Before they are considered for a presidential pardon, turkeys are given red carpet treatment at the luxury Willard hotel in Washington, D.C. But before you start complaining about your tax dollars flying out the window, the National Turkey Federation — a trade group representing the turkey industry — foots the bill.

In addition to the National Turkey Federation’s role in the pardon event, disclosure reports filed with Congress show it spent $140,000 in 2021 lobbying the federal government on issues including covid-19 financial assistance for turkey growers, indemnification due to highly pathogenic avian influenza, and appropriations for research on treatment and prevention of histomoniasis, a poultry disease spread by roundworms.

As for what a turkey will cost you this year, assuming you aren’t putting your bird up at a fancy hotel the night before, the price should actually be quite reasonable despite inflation.

While the American Farm Bureau Federation estimates that turkeys are selling at $1.81 cents per pound (up 21 percent over last year), grocery stores are prioritizing discounts for turkeys this season.

Data from the National Turkey Federation indicates the typical grocer sells turkeys for 97 cents a pound — soaking up some of the turkey price to get consumers in the door to buy other food.

— Kay Steiger and Steve Reilly

LEFTOVERS

Do the turkeys actually avoid getting gobbled up?

Out of more than 200 million turkeys produced for human consumption each year in the United States, roughly 1 in 5 are killed for Thanksgiving meals.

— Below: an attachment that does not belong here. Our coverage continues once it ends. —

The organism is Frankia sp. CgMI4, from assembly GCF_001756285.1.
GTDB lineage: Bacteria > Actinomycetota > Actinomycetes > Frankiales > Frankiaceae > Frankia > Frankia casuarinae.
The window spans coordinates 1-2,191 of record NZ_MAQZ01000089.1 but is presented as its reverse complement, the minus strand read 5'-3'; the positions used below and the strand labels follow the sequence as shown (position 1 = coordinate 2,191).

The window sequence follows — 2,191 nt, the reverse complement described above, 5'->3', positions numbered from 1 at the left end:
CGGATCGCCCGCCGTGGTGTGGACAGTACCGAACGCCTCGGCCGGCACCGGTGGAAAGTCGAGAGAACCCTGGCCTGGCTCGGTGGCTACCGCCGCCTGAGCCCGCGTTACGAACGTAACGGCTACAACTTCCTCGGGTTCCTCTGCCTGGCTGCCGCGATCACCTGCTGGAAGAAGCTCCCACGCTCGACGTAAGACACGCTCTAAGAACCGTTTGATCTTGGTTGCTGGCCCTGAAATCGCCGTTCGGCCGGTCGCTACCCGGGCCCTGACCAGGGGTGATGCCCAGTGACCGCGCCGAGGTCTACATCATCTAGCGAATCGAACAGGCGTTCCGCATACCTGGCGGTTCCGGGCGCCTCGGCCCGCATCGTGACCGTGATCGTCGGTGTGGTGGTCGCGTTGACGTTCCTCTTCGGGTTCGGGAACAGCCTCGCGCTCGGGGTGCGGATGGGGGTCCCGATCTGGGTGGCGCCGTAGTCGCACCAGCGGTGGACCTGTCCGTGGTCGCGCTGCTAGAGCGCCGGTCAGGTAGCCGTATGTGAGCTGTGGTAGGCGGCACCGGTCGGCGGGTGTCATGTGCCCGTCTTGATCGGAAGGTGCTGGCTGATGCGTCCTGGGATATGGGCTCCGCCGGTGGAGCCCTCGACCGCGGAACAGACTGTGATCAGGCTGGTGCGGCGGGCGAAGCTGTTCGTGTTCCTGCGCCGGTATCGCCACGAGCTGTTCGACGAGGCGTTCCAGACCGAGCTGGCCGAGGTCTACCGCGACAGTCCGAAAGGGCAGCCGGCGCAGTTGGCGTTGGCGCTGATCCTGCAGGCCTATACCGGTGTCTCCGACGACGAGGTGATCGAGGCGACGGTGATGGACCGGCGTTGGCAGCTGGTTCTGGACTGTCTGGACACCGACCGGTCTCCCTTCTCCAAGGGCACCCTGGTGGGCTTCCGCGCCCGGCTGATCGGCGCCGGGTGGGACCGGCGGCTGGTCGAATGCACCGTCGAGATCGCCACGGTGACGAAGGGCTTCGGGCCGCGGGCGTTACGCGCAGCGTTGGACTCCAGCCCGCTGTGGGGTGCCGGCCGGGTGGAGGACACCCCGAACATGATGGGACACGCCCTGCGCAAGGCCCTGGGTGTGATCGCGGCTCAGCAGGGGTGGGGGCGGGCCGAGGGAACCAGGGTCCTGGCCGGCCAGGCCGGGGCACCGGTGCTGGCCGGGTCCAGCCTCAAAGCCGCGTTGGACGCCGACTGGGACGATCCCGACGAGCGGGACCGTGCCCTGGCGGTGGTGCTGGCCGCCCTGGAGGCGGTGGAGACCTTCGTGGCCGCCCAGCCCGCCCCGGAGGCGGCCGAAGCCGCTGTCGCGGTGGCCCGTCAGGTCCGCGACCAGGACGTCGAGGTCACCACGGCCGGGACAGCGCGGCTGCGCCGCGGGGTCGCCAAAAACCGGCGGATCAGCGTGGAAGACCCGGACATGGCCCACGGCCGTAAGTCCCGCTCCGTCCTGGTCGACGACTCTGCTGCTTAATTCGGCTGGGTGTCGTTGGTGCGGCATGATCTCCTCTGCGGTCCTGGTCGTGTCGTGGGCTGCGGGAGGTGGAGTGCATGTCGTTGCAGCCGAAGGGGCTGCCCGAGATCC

Because turkeys who are candidates for the National Thanksgiving Turkey Presentation are typically selected from a commercial turkey farm, they have beaten enormous odds to have their life spared by the president of the United States.

Their freedom, however, is usually short-lived. While a wild turkey has a life span of three to five years — and can survive up to a decade — turkeys bred and raised on commercial turkey farms are usually dead within a year of their birth because their breeding and diet are focused on meat production rather than giving the turkeys long, healthy lives.

The turkeys have been sent to various farms, universities and estates to live out the rest of their lives. It costs an estimated $20,000 to $25,000 to care for the birds post-pardon, one caretaker told USA Today.

“The bird is bred for the table, not for longevity,” Dean Norton, a director in charge of livestock at Mount Vernon in Virginia, where many presidentially pardoned turkeys have been sent, told CNN for a 2013 report. “Some of [the pardoned turkeys] have been pretty short-lived.”

The short lives of the pardoned birds are typically at odds with the tongue-in-cheek magnanimity of the presidential remarks pardoning the birds.

“I want to take a moment to recognize the brave turkeys who weren’t so lucky, who didn’t get to ride the gravy train to freedom,” President Barack Obama said in 2016 as he pardoned Tater and Tot, two 18-week-old turkeys from Iowa. Their freedom did not last long. Both Tater and Tot were dead by Thanksgiving 2018.

— Steve Reilly

Thanks to Lillian Barkley for copy editing this article.